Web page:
California Doubles Down on Proposition 65 Regulations; OEHHA Issues Pre-Regulatory Proposals That Harm Existing Defenses

Legal Alert

Late last week, California’s Office of Environmental Health Hazard Assessment (“OEHHA”) released several new pre-regulatory draft proposals regarding Proposition 65 (“Prop 65”). With one possible exception, the pre-regulatory draft proposals double down on the existing Prop 65 burden for companies doing business in California, and would make defending a Prop 65 action even more costly. In an era when more should be done to curb Prop 65 abusive lawsuits, it is unfortunate to see proposals from OEHHA that further complicate the already difficult Prop 65 defense options.

New Safe Harbor Level for Lead: In response to a petition filed by a well-known Prop 65 plaintiff to repeal or amend the Maximum Allowable Dose Level (“MADL”) for the chemical lead, OEHHA has proposed a modified calculation method that considers exposure limits over various time periods. For instance, instead of the current MADL of 0.5 micrograms per day (“µg/day”) for lead, the limit would be lowered to 0.2 µg for exposure that occurs in a single day, but would increase it to 1.0 µg/day for an exposure that occurs only once a week. Remarkably, OEHHA also proposes adding language to the regulations that state that safe harbor levels for other chemicals (not lead) causing reproductive toxicity would be limited to a single day, i.e., not averaged over time. Applying this single-day exposure limit to the MADLs established for other reproductive toxicants is inconsistent with the existing law. Further, OEHHA has not provided any science to support the proposed blanket limitation for all other reproductive toxicants. OEHHA is holding a public workshop on these proposals on October 14, 2015, and written comments are due by October 28, 2015.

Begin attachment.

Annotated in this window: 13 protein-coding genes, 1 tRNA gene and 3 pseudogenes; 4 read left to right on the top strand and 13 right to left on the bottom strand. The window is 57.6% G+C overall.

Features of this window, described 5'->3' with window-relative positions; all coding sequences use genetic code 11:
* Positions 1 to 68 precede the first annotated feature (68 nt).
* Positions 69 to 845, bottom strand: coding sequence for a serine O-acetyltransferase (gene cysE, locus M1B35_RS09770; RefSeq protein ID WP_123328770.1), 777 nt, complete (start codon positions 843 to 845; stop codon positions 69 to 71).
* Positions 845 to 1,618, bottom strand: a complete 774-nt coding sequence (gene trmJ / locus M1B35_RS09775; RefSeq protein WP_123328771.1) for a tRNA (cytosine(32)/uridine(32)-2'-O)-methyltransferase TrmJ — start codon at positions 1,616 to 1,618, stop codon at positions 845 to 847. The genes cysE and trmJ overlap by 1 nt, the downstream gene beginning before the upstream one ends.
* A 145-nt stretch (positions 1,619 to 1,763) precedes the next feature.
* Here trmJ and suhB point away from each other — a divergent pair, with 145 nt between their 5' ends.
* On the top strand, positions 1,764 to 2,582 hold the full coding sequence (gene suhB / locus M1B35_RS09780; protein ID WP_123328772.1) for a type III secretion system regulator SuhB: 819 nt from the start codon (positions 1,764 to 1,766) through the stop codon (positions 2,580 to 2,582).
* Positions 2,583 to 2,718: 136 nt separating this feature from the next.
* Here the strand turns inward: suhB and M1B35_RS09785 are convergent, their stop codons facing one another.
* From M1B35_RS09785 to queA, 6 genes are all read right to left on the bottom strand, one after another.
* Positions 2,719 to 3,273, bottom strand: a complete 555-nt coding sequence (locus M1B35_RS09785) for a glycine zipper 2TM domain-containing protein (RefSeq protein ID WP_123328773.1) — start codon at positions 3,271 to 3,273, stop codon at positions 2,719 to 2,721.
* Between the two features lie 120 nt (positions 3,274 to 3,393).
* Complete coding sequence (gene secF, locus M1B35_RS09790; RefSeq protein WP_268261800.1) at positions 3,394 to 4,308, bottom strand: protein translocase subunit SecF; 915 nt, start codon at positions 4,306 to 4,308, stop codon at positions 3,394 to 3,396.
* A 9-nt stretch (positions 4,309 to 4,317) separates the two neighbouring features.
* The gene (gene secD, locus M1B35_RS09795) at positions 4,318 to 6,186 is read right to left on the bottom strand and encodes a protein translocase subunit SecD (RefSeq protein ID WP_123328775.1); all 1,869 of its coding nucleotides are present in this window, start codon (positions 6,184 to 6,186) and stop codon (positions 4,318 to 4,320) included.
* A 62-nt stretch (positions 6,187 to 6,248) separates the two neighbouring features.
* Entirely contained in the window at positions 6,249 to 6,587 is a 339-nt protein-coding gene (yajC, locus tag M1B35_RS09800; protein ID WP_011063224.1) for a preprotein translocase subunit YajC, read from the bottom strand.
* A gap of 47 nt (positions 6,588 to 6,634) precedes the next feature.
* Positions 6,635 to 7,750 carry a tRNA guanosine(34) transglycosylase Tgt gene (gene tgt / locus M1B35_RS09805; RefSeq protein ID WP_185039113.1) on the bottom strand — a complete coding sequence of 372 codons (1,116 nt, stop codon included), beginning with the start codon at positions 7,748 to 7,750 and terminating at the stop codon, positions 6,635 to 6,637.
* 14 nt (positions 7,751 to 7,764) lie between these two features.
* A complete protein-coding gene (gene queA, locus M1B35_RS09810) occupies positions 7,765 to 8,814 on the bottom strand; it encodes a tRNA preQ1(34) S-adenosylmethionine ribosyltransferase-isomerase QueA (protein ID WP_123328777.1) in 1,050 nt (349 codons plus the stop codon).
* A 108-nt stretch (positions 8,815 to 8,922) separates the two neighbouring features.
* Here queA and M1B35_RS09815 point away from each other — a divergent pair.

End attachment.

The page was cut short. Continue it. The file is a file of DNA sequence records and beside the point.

Averaging Rate of Exposure: Under Prop 65’s current regulations, the level of exposure to consumer products is calculated using the reasonably anticipated rate of intake for average users of the product. A recent case approved calculation of the reasonably anticipated rate of intake of exposure using the geometric mean. See Envtl. Law Found. v. Beech-Nut Corp., 235 Cal. App. 4th 307 (2015). OEHHA’s proposed changes to the regulations would require that the rate of exposure be calculated using the arithmetic mean of the rate of intake or exposure, not the geometric mean, contrary to Beech-Nut. OEHHA is holding a workshop on this proposal on October 19, 2015, and requiring written comments by November 2, 2015.

Averaging Concentrations in Food Products: Also contrary to Beech-Nut, OEHHA proposes a change to the regulations that would require that the “level in question” of a reproductive toxicant in foods be based on a single lot of the final product, and would prohibit averaging chemical concentrations across lots. OEHHA’s proposal defines “lot” as a “quantity of a food offered for consumer products having uniform characteristics and quality that is generated by one producer during a single production run, on a single processing line.” It is holding a workshop on this proposal on October 19, 2015, and requiring written comments by November 2, 2015.

Naturally Occurring Allowances for Lead and Arsenic in Unprocessed Foods: In a proposal that may be welcome by some agribusiness companies, OEHHA has provided for levels of arsenic and lead that will be considered “naturally occurring” in certain foods. For white rice grain, inorganic arsenic will be considered naturally occurring at 60 parts per billion (“ppb”); for brown rice grain, inorganic arsenic will be considered naturally occurring at 130 ppb. Lead in raw leafy vegetables will be considered naturally occurring at 8.8 ppb, and lead in raw non-leafy vegetables, fruit, meat, seafood, eggs, and fresh milk will be considered naturally occurring at 6.2 ppb. These levels are extremely low and the regulations do not address other products, such as dietary supplements, which sometimes also have naturally occurring levels of these chemicals. The regulations likewise do not address other chemicals that are commonly found in food products, such as cadmium. Nonetheless, it is positive that OEHHA has acknowledged that these chemicals are naturally occurring for certain products and that OEHHA is willing to establish some default levels. Whether the levels proposed are reasonable and reflect current science will likely be discussed at the OEHHA workshop on this proposal, on October 14, 2015, and in written comments due October 28, 2015. It is anticipated that plaintiffs’ organizations will oppose any efforts by OEHHA to set these or any naturally occurring default levels under Prop 65.

If you have questions concerning the content of this alert, please contact Melissa Jones.

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